Pre-Hydration & Pre-Cooling
Pre-hydration is a really effective strategy for managing hot conditions. Consuming sodium-rich liquids such as miso soup or chicken broth the day before a big workout or a hot workout will help get sodium and fluids into your bloodstream where you need them while working out.
Additionally, maintaining adequate daily hydration (i.e. consuming an appropriate amount of liquids each and every day) will help ensure that you begin your workout or race at your very best, since your body will be ready to properly use its internal cooling system. A baseline, very generalized target for how much hydration you should consume on a day without any workouts is 50% of your body weight in pounds in fluid ounces. (For example, if you weigh 180 pounds, you should aim to consume 90 fluid ounces of hydration each day.) If you have a workout on a particular day, that number should be higher.
Pre-cooling allows you to start a workout or race with a lower core temperature. Starting with that lower temperature allows you to maintain a lower core temperature for a longer period of time before it rises to the level where you feel fatigued.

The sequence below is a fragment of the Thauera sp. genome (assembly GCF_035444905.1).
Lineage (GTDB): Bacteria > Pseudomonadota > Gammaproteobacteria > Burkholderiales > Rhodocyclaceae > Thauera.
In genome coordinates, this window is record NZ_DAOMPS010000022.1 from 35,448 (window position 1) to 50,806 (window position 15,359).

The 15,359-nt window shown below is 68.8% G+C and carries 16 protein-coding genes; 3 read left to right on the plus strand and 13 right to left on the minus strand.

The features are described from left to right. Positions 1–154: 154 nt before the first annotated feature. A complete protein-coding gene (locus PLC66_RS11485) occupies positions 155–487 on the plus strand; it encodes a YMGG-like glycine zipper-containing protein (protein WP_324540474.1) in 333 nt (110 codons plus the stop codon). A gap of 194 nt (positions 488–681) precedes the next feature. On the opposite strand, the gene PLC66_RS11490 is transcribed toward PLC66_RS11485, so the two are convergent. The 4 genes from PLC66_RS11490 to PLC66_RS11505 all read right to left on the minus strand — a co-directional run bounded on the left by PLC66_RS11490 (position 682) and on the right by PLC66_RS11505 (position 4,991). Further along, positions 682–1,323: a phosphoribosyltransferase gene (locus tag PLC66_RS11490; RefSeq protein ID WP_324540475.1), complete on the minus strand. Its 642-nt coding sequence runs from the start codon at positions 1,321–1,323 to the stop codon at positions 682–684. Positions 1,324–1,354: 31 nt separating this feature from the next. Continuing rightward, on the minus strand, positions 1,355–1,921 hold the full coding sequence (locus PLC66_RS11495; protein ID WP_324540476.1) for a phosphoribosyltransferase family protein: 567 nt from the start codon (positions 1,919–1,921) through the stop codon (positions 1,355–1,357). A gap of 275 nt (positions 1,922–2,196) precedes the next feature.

You can pre-cool yourself by keeping your core body temperature lower in the 24 hours before a big workout or race. Pre-cooling techniques include staying in the shade or air conditioning, not getting into saunas, and not doing any activities that drive your heart rate (and therefore your core temperature) up. You can also submerge yourself in cool water (such as a shower, pool, or bathtub) for 15-20 minutes right before you begin your workout. Drinking something cold (such as a slushy or otherwise very icy beverage) helps to lower your core temperature and create a heat sink, which means you not only store less heat, but you store it more slowly. Finally, you can use cool towels on your skin to lower your skin temperature. Place these in key areas such as your neck, but don’t actually place ice next to your skin as a pre-cooling technique, as it can construct your blood vessels and drive your core temperature up before you start your workout.